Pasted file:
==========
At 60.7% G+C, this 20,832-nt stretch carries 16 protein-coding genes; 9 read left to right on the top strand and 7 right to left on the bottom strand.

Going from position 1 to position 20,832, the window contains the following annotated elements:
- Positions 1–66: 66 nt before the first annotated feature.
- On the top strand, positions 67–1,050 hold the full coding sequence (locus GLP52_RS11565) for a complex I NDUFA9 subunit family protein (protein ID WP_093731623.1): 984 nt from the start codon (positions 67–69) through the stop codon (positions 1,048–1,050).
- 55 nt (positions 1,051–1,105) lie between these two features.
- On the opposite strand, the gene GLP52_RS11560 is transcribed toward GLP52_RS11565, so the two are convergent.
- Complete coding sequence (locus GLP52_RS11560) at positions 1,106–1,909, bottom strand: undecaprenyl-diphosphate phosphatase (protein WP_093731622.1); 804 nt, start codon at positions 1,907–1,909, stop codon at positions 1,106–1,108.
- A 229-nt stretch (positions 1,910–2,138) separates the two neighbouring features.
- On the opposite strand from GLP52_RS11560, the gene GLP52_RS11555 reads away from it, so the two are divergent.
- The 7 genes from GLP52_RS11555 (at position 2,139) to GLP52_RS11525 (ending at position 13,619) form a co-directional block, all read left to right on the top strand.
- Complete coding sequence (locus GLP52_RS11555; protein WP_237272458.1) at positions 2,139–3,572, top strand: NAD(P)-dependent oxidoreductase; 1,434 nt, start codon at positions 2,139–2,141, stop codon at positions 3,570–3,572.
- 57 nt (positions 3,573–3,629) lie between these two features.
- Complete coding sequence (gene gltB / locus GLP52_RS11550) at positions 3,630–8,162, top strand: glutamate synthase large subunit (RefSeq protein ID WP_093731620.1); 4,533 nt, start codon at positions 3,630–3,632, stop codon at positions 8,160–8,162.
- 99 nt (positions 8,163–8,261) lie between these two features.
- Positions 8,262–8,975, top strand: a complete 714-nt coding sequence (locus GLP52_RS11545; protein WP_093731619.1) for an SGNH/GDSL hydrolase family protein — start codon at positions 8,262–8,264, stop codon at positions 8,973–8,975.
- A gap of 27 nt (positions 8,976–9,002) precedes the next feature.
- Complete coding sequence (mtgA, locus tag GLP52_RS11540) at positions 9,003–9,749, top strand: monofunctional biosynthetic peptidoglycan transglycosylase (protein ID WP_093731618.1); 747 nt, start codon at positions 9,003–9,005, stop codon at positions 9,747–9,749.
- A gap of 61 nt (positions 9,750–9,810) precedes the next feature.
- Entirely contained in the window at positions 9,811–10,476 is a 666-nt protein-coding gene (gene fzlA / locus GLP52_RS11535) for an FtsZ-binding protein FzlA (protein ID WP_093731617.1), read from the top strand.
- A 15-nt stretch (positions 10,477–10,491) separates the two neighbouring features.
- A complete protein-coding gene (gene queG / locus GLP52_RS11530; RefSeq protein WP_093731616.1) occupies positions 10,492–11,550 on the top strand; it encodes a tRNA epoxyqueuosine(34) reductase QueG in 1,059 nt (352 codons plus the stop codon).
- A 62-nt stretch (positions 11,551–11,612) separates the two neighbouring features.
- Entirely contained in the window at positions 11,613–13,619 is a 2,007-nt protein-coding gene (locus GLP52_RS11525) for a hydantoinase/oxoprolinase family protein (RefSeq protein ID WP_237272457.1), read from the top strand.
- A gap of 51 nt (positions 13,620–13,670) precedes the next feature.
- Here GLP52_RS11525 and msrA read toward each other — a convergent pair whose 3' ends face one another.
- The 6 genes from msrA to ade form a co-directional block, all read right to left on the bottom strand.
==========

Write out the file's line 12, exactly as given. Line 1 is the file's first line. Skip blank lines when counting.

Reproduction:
- 57 nt (positions 3,573–3,629) lie between these two features.